2016—D5—The Unboxing

Wednesday morning Melinda from Action Camera called to tell me my new Nikon D5 XQD had arrived.  I couldn’t rush right over because I had just returned home following a session with my trainer and I needed to jump in the shower first.  It was probably one of the quickest showers I’ve ever taken!  Within the hour I was on the road.  As I write, I have only just unboxed the camera, I’ve done nothing else.  Battery is charging.   I had thought of doing the kind of “unboxing” that seems to have become so popular with photography enthusiasts when they receive new equipment. I had just watched a hilarious “unboxing” video purported to be a D5 unboxing with everything but the D5 coming out of the box …even a kitchen sink, I think. I decided that was just too much work.  So I took a couple selfies using the Df, a miniature camera by comparison, on a tripod.  I am one happy camper! And on Thursday, I’m going with my friend Bruce from my Camera Club up to an area called Bear Valley near Williams for wildflower and, I hope, some wildlife photography so I’ll get a chance to try it out in the field.

Here’s as much of the “unboxing” as I could muster. And now that the battery is fully charged, I decided to record the sound of the shutter.  It is one fast shutter, but I’m not sure how it compares with Canon’s EOS 7D Mark II, which I had the pleasure of using last year when I visited my friend Connie in Texas.  It got me my first in focus photographs of roseate spoonbills in flight.  But I’m sure my friends Connie and Richard, who also has one, will let me know how the Nikon D5 compares.   I set the the shutter speed to 1/8000.  That was 132 shots taken in 11 seconds.  Now I wonder how many photographs I’ll be taking on any given outing?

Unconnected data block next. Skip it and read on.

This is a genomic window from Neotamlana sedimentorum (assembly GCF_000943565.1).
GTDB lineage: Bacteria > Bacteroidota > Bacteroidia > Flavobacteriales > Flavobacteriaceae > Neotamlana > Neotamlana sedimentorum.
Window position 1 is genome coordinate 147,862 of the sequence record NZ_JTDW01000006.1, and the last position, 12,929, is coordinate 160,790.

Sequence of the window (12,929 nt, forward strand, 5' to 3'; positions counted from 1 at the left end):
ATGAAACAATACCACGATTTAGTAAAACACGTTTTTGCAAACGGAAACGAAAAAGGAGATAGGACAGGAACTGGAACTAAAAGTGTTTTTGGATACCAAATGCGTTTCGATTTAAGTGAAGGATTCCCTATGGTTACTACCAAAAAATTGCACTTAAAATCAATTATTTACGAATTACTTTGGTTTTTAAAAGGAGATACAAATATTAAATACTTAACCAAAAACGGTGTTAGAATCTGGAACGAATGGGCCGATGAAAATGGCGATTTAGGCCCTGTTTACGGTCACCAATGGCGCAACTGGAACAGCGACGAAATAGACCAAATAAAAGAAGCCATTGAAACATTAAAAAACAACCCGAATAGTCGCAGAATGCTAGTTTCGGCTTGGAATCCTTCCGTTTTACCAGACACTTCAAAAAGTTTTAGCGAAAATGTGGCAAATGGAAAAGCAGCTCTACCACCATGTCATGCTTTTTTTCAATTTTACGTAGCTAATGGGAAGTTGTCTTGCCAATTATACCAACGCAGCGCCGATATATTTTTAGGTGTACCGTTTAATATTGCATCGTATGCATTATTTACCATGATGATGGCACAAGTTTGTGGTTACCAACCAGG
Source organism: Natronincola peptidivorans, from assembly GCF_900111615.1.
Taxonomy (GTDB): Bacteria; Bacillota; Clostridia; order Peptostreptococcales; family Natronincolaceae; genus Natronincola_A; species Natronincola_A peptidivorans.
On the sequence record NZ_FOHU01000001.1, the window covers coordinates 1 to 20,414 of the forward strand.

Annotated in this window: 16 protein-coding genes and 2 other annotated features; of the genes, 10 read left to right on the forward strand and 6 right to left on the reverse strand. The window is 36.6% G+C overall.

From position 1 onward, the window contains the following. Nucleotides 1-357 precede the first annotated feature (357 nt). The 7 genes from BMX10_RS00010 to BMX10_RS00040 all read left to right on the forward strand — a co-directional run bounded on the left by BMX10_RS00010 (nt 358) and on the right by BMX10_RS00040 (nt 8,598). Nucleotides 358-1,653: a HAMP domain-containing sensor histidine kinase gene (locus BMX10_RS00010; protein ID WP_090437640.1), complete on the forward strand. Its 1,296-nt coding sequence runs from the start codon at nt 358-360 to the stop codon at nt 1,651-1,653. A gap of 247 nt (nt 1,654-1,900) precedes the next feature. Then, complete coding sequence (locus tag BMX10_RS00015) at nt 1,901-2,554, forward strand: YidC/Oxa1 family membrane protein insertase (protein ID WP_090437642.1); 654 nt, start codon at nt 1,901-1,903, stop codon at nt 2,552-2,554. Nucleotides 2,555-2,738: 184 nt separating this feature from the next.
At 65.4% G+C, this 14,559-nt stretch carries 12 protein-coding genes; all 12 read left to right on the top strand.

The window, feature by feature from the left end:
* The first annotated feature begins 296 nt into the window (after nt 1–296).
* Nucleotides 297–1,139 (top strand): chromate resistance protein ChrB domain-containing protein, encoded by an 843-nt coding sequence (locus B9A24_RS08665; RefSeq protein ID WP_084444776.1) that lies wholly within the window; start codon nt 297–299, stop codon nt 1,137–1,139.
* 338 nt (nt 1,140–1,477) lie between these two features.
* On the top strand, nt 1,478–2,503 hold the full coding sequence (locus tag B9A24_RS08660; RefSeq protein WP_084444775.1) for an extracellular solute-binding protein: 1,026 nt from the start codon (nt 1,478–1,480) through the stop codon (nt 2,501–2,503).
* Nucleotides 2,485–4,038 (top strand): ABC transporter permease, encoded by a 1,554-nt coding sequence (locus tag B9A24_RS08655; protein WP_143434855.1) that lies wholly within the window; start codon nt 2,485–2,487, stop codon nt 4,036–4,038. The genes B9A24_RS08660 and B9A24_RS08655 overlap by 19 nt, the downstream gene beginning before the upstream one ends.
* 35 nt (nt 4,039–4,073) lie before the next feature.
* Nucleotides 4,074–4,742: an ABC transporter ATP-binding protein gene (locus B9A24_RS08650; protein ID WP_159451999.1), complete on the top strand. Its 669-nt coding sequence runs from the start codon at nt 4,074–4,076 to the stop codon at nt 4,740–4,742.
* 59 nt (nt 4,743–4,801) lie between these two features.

_CAS4634.jpg

_CAS4665

 

2016—And The Winner Is…

Since  Spring 1992 when the roses I planted along my driveway first started to bloom, I have declared a winner of the “first to bloom” rose competition.  Back then, I had more roses and more color varieties.  Over the years, as roses have died or I have removed them for failure to flourish, I would replant with what I could find at the time I felt compelled to replace the rose bush.  Since then, I have replaced very few and the remaining roses all seem to have similar color palates.  One of these days I’ll get around to planting roses with different colors, like my all time favorite rose, the delicate and fragrant lavender floribunda, Angel Face.  But until then, most of my roses have a golden peachy color with coral or red accents.  Two were actually tied for the first rose to bloom this year, Sheila’s Perfume a floribunda with a gorgeous fragrance, and Betty Boop, another floribunda with almost no fragrance but that seems to grow a bouquet on a stem.  I didn’t like the shots I took of Sheila’s Perfume so I am giving Betty Boop the 2016 “First To Bloom” award.

_CAS4500-Edit

2016—Aptly Named

The aptly named cattle egret spends its time among herds of cattle, feeding on insects in the grass disturbed when the bovines move about.  This herd of Brahman cattle in Costa Rica keeps the cattle egrets surrounding them very well fed and the cattle egrets are quite agile and maneuver expertly among the cattle, avoiding hooves and swishing tails as they fly around the crowded pasture.

Costa Rica Day 2-9142.jpg

Costa Rica Day 2-9199

Costa Rica Day 2-9190Costa Rica Day 2-9140Costa Rica Day 2-9112